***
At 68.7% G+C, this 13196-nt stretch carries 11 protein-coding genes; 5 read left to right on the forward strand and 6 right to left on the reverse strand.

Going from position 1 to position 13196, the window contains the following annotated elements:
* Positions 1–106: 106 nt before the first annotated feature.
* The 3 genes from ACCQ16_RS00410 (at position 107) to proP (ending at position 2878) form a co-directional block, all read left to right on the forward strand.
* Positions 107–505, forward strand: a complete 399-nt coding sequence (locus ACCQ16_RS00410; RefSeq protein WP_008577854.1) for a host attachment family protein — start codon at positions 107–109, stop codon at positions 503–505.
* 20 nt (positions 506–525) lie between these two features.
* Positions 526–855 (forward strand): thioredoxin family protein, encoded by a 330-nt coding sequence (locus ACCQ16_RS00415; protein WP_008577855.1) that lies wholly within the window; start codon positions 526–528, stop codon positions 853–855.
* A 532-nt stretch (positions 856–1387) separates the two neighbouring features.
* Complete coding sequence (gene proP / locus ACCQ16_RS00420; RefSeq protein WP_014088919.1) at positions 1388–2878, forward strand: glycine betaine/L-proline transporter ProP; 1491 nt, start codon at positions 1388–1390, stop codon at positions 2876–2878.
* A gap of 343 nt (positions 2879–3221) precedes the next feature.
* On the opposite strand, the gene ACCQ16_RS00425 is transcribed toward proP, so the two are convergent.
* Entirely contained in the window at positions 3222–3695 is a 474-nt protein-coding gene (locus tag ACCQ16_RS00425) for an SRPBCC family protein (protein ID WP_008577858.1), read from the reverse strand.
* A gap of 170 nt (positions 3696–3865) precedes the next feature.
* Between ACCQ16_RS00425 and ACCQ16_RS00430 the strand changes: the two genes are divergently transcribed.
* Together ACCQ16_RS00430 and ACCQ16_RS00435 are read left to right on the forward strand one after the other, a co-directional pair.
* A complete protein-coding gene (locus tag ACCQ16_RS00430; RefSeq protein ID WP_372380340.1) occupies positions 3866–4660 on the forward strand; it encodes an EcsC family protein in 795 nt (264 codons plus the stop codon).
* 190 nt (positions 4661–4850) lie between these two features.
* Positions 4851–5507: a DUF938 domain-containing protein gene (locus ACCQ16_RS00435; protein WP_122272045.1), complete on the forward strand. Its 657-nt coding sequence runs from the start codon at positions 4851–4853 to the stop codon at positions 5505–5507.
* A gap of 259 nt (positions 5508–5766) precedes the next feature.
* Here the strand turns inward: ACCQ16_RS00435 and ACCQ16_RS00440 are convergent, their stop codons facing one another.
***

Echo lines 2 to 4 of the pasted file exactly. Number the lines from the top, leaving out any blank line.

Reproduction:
Going from position 1 to position 13196, the window contains the following annotated elements:
* Positions 1–106: 106 nt before the first annotated feature.
* The 3 genes from ACCQ16_RS00410 (at position 107) to proP (ending at position 2878) form a co-directional block, all read left to right on the forward strand.